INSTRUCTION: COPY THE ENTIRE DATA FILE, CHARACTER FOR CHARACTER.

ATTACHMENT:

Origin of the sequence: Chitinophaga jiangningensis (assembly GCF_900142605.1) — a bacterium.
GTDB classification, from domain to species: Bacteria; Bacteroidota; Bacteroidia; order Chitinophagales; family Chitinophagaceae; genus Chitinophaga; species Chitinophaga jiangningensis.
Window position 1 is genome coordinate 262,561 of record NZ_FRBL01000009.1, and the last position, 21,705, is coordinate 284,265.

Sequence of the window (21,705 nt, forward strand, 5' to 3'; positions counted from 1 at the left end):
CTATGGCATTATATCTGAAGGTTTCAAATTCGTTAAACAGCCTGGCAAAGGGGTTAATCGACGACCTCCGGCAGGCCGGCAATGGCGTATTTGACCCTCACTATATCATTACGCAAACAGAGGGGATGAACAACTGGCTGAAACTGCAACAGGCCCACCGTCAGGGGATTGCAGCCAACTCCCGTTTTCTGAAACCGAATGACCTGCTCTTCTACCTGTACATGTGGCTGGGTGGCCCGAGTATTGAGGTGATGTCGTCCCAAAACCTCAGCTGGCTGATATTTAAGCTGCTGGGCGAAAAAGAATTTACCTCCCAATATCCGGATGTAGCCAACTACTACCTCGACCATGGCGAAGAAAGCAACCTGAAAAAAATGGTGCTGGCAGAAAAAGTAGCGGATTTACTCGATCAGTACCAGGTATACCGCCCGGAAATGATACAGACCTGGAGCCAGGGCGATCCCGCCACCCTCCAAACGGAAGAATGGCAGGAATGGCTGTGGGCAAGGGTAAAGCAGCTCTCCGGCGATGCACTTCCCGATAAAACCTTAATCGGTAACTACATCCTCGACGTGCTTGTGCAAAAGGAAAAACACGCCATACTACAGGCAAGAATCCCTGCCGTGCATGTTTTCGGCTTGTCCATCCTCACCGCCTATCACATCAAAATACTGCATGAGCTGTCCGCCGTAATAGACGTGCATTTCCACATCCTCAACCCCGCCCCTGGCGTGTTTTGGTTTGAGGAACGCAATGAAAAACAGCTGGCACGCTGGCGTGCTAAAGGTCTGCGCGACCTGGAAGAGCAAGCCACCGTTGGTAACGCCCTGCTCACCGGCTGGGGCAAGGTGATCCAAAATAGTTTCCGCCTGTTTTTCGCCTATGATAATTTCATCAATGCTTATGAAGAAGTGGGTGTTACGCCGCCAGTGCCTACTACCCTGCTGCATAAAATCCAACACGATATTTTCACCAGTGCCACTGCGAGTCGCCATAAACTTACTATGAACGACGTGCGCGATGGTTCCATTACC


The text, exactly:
Origin of the sequence: Chitinophaga jiangningensis (assembly GCF_900142605.1) — a bacterium.
GTDB classification, from domain to species: Bacteria; Bacteroidota; Bacteroidia; order Chitinophagales; family Chitinophagaceae; genus Chitinophaga; species Chitinophaga jiangningensis.
Window position 1 is genome coordinate 262,561 of record NZ_FRBL01000009.1, and the last position, 21,705, is coordinate 284,265.

Sequence of the window (21,705 nt, forward strand, 5' to 3'; positions counted from 1 at the left end):
CTATGGCATTATATCTGAAGGTTTCAAATTCGTTAAACAGCCTGGCAAAGGGGTTAATCGACGACCTCCGGCAGGCCGGCAATGGCGTATTTGACCCTCACTATATCATTACGCAAACAGAGGGGATGAACAACTGGCTGAAACTGCAACAGGCCCACCGTCAGGGGATTGCAGCCAACTCCCGTTTTCTGAAACCGAATGACCTGCTCTTCTACCTGTACATGTGGCTGGGTGGCCCGAGTATTGAGGTGATGTCGTCCCAAAACCTCAGCTGGCTGATATTTAAGCTGCTGGGCGAAAAAGAATTTACCTCCCAATATCCGGATGTAGCCAACTACTACCTCGACCATGGCGAAGAAAGCAACCTGAAAAAAATGGTGCTGGCAGAAAAAGTAGCGGATTTACTCGATCAGTACCAGGTATACCGCCCGGAAATGATACAGACCTGGAGCCAGGGCGATCCCGCCACCCTCCAAACGGAAGAATGGCAGGAATGGCTGTGGGCAAGGGTAAAGCAGCTCTCCGGCGATGCACTTCCCGATAAAACCTTAATCGGTAACTACATCCTCGACGTGCTTGTGCAAAAGGAAAAACACGCCATACTACAGGCAAGAATCCCTGCCGTGCATGTTTTCGGCTTGTCCATCCTCACCGCCTATCACATCAAAATACTGCATGAGCTGTCCGCCGTAATAGACGTGCATTTCCACATCCTCAACCCCGCCCCTGGCGTGTTTTGGTTTGAGGAACGCAATGAAAAACAGCTGGCACGCTGGCGTGCTAAAGGTCTGCGCGACCTGGAAGAGCAAGCCACCGTTGGTAACGCCCTGCTCACCGGCTGGGGCAAGGTGATCCAAAATAGTTTCCGCCTGTTTTTCGCCTATGATAATTTCATCAATGCTTATGAAGAAGTGGGTGTTACGCCGCCAGTGCCTACTACCCTGCTGCATAAAATCCAACACGATATTTTCACCAGTGCCACTGCGAGTCGCCATAAACTTACTATGAACGACGTGCGCGATGGTTCCATTACC